Dayton mayor offers model solution after city cuts opioid overdose deaths in half


As opioid addiction and related deaths continue to grip this nation, the leader of one Ohio city is looking to spread an initiative that has reduced accidental opioid overdose deaths.

In 2017, the metropolitan city of Dayton had one of the highest overdose rates in the nation. Dayton Mayor Nan Whaley says she was able to change that by taking a new approach.

“The community really rallied together and we created what we call the 'Community Overdose Action Team or the COAT,” Whaley said.

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The initiative COAT or Community Overdose Action Team is a collaboration of community impact groups — agencies ranging from health departments to law enforcement — that connect with the goal of reducing opioid deaths in the city of Dayton.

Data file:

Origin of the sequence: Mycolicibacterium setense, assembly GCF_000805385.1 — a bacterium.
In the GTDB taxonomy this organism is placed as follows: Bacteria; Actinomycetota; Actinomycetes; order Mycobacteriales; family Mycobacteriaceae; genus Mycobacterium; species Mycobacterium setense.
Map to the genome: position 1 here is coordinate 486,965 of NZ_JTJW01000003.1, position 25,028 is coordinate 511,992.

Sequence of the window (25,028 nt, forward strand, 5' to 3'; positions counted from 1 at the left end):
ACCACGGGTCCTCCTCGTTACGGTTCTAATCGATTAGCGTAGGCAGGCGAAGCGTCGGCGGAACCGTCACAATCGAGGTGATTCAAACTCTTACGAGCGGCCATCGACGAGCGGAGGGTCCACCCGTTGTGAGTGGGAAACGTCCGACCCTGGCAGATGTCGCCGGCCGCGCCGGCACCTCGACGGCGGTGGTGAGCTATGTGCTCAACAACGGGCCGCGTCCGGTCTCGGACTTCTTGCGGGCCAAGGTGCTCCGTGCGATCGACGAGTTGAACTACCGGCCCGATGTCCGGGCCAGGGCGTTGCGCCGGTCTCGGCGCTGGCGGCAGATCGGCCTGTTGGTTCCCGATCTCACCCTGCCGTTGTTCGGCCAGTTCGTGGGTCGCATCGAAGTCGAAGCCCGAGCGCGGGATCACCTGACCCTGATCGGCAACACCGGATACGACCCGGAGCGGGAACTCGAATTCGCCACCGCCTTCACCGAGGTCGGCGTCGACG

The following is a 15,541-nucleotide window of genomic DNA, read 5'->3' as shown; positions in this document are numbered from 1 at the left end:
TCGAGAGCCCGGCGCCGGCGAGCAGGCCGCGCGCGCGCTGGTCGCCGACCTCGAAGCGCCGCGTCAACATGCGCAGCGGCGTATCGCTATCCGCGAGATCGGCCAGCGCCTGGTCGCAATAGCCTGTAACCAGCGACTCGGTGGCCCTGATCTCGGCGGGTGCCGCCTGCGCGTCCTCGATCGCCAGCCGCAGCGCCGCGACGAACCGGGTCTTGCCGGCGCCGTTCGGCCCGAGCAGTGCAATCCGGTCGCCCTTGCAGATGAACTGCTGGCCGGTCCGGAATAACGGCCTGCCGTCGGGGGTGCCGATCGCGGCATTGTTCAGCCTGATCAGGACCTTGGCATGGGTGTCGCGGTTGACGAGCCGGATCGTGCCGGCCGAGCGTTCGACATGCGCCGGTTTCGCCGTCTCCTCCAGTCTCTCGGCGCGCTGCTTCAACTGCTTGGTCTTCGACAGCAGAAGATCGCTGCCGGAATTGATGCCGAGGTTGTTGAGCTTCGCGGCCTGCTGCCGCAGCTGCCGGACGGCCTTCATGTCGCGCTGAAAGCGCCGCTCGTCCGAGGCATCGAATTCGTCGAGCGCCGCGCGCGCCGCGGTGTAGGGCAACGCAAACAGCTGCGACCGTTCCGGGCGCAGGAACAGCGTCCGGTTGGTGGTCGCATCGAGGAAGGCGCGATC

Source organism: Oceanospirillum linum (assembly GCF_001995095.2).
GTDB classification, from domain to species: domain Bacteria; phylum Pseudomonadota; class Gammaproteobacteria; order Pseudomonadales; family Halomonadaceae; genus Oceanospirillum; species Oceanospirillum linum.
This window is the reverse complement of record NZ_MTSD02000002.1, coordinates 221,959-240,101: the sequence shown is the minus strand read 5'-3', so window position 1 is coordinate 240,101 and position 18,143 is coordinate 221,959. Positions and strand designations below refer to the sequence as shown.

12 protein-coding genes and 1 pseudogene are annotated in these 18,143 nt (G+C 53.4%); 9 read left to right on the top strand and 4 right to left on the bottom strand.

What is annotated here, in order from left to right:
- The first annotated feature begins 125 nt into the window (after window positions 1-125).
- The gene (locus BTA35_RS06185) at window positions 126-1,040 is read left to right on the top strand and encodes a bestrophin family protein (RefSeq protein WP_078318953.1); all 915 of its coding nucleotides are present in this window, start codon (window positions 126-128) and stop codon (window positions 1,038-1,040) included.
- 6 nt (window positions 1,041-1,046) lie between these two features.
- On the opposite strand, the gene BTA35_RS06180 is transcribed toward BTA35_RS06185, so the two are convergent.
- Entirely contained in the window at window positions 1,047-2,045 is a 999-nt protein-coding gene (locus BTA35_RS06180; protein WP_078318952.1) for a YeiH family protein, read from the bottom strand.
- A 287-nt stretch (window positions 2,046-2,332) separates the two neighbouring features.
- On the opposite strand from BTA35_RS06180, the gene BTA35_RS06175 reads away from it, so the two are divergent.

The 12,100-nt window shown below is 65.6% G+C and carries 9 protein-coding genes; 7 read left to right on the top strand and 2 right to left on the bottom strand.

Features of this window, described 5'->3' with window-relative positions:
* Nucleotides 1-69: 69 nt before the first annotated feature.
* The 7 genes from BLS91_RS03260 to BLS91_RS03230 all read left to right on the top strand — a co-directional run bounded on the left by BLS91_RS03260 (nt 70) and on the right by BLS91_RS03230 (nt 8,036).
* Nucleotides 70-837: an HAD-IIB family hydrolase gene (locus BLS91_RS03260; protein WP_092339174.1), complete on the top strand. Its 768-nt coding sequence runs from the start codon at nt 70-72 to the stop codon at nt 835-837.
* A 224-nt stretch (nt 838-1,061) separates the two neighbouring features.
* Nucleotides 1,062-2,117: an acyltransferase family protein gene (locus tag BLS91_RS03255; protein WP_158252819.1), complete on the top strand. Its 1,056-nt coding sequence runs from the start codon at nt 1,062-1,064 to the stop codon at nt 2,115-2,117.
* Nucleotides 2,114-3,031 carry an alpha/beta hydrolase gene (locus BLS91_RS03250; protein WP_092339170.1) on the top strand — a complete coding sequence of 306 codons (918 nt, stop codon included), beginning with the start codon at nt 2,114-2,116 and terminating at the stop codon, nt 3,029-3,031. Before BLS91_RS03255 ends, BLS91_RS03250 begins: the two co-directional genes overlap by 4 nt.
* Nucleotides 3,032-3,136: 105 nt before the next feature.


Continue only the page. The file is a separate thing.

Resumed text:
“We actually go back the next day with police and fire and say 'Hey, do you want help?' and say, 'Hey, let’s talk about it,'" Whaley said.

The mayor says a combination of COAT and former Governor John Kasich’s decision to expand Medicaid in 2015 has granted hundreds of thousands of Ohioans unprecedented access to addiction and mental health services.

“In 2018, we cut those accidental overdose deaths in half, which has elicited some national news and we’re pleased with that," Whaley said.

As Franklin County continues to see accidental overdose deaths rise year to year, Whaley says what is being done just east of the capital city can be done anywhere.

“Let's use the tools that will really be successful," she said. "Let’s learn more about this disease and let's work it so we can really bring families and communities together.”